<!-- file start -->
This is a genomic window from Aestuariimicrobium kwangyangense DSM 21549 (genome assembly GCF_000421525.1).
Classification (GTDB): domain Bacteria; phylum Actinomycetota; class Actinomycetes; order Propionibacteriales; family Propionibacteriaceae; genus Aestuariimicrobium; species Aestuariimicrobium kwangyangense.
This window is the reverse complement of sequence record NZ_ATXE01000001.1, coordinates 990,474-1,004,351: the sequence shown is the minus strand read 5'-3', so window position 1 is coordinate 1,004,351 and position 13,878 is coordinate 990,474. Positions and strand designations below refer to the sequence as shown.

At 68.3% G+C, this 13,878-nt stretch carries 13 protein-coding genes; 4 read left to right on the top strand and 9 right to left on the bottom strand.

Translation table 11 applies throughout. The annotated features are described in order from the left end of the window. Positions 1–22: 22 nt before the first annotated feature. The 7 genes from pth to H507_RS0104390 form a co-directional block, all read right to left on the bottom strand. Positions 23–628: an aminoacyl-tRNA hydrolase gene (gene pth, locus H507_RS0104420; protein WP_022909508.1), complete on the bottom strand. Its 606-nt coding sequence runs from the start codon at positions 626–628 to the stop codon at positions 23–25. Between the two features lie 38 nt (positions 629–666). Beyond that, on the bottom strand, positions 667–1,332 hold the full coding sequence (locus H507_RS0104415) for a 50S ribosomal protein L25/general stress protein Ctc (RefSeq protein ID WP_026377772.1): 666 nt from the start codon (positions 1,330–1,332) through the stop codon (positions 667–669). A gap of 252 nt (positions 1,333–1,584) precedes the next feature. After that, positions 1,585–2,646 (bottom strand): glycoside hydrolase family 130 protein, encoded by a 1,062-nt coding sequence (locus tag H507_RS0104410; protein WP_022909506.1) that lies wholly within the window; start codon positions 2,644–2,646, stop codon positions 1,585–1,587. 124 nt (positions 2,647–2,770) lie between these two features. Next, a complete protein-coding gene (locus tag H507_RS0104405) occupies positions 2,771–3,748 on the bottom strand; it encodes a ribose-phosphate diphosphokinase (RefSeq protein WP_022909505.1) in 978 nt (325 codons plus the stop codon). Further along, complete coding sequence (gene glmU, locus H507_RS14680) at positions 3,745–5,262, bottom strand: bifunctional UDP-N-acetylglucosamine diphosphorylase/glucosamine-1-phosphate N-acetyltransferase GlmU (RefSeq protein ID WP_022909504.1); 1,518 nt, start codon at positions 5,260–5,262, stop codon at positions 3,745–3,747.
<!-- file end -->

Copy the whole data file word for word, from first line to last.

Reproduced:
This is a genomic window from Aestuariimicrobium kwangyangense DSM 21549 (genome assembly GCF_000421525.1).
Classification (GTDB): domain Bacteria; phylum Actinomycetota; class Actinomycetes; order Propionibacteriales; family Propionibacteriaceae; genus Aestuariimicrobium; species Aestuariimicrobium kwangyangense.
This window is the reverse complement of sequence record NZ_ATXE01000001.1, coordinates 990,474-1,004,351: the sequence shown is the minus strand read 5'-3', so window position 1 is coordinate 1,004,351 and position 13,878 is coordinate 990,474. Positions and strand designations below refer to the sequence as shown.

At 68.3% G+C, this 13,878-nt stretch carries 13 protein-coding genes; 4 read left to right on the top strand and 9 right to left on the bottom strand.

Translation table 11 applies throughout. The annotated features are described in order from the left end of the window. Positions 1–22: 22 nt before the first annotated feature. The 7 genes from pth to H507_RS0104390 form a co-directional block, all read right to left on the bottom strand. Positions 23–628: an aminoacyl-tRNA hydrolase gene (gene pth, locus H507_RS0104420; protein WP_022909508.1), complete on the bottom strand. Its 606-nt coding sequence runs from the start codon at positions 626–628 to the stop codon at positions 23–25. Between the two features lie 38 nt (positions 629–666). Beyond that, on the bottom strand, positions 667–1,332 hold the full coding sequence (locus H507_RS0104415) for a 50S ribosomal protein L25/general stress protein Ctc (RefSeq protein ID WP_026377772.1): 666 nt from the start codon (positions 1,330–1,332) through the stop codon (positions 667–669). A gap of 252 nt (positions 1,333–1,584) precedes the next feature. After that, positions 1,585–2,646 (bottom strand): glycoside hydrolase family 130 protein, encoded by a 1,062-nt coding sequence (locus tag H507_RS0104410; protein WP_022909506.1) that lies wholly within the window; start codon positions 2,644–2,646, stop codon positions 1,585–1,587. 124 nt (positions 2,647–2,770) lie between these two features. Next, a complete protein-coding gene (locus tag H507_RS0104405) occupies positions 2,771–3,748 on the bottom strand; it encodes a ribose-phosphate diphosphokinase (RefSeq protein WP_022909505.1) in 978 nt (325 codons plus the stop codon). Further along, complete coding sequence (gene glmU, locus H507_RS14680) at positions 3,745–5,262, bottom strand: bifunctional UDP-N-acetylglucosamine diphosphorylase/glucosamine-1-phosphate N-acetyltransferase GlmU (RefSeq protein ID WP_022909504.1); 1,518 nt, start codon at positions 5,260–5,262, stop codon at positions 3,745–3,747.